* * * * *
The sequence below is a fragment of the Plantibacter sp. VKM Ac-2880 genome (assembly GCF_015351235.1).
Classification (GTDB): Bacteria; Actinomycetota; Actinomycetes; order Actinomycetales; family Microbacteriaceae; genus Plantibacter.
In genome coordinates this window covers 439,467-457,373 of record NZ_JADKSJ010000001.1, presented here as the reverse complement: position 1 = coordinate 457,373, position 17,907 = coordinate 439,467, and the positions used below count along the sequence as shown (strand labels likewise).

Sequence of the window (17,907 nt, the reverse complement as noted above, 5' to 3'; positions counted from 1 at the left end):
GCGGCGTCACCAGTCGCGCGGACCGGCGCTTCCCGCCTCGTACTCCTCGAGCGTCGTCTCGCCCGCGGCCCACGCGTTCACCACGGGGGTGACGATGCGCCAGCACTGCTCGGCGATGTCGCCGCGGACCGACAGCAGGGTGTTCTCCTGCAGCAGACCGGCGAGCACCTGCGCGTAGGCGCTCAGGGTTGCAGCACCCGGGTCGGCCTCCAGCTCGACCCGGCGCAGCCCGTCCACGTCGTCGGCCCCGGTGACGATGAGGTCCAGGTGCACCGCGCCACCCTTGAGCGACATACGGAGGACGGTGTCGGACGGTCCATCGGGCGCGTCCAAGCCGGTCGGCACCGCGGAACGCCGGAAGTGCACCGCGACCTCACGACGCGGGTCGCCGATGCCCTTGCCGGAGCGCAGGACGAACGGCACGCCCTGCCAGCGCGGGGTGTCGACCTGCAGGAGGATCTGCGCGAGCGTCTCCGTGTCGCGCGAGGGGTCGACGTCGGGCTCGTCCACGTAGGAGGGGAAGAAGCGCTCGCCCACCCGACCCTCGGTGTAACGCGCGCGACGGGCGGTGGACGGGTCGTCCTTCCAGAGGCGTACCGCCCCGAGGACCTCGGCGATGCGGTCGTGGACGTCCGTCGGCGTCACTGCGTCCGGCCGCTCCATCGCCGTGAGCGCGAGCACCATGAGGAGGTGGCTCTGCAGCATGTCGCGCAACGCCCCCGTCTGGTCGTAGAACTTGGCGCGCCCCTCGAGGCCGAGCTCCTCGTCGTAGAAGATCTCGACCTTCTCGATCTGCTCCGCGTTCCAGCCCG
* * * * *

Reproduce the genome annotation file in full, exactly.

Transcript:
The sequence below is a fragment of the Plantibacter sp. VKM Ac-2880 genome (assembly GCF_015351235.1).
Classification (GTDB): Bacteria; Actinomycetota; Actinomycetes; order Actinomycetales; family Microbacteriaceae; genus Plantibacter.
In genome coordinates this window covers 439,467-457,373 of record NZ_JADKSJ010000001.1, presented here as the reverse complement: position 1 = coordinate 457,373, position 17,907 = coordinate 439,467, and the positions used below count along the sequence as shown (strand labels likewise).

Sequence of the window (17,907 nt, the reverse complement as noted above, 5' to 3'; positions counted from 1 at the left end):
GCGGCGTCACCAGTCGCGCGGACCGGCGCTTCCCGCCTCGTACTCCTCGAGCGTCGTCTCGCCCGCGGCCCACGCGTTCACCACGGGGGTGACGATGCGCCAGCACTGCTCGGCGATGTCGCCGCGGACCGACAGCAGGGTGTTCTCCTGCAGCAGACCGGCGAGCACCTGCGCGTAGGCGCTCAGGGTTGCAGCACCCGGGTCGGCCTCCAGCTCGACCCGGCGCAGCCCGTCCACGTCGTCGGCCCCGGTGACGATGAGGTCCAGGTGCACCGCGCCACCCTTGAGCGACATACGGAGGACGGTGTCGGACGGTCCATCGGGCGCGTCCAAGCCGGTCGGCACCGCGGAACGCCGGAAGTGCACCGCGACCTCACGACGCGGGTCGCCGATGCCCTTGCCGGAGCGCAGGACGAACGGCACGCCCTGCCAGCGCGGGGTGTCGACCTGCAGGAGGATCTGCGCGAGCGTCTCCGTGTCGCGCGAGGGGTCGACGTCGGGCTCGTCCACGTAGGAGGGGAAGAAGCGCTCGCCCACCCGACCCTCGGTGTAACGCGCGCGACGGGCGGTGGACGGGTCGTCCTTCCAGAGGCGTACCGCCCCGAGGACCTCGGCGATGCGGTCGTGGACGTCCGTCGGCGTCACTGCGTCCGGCCGCTCCATCGCCGTGAGCGCGAGCACCATGAGGAGGTGGCTCTGCAGCATGTCGCGCAACGCCCCCGTCTGGTCGTAGAACTTGGCGCGCCCCTCGAGGCCGAGCTCCTCGTCGTAGAAGATCTCGACCTTCTCGATCTGCTCCGCGTTCCAGCCCG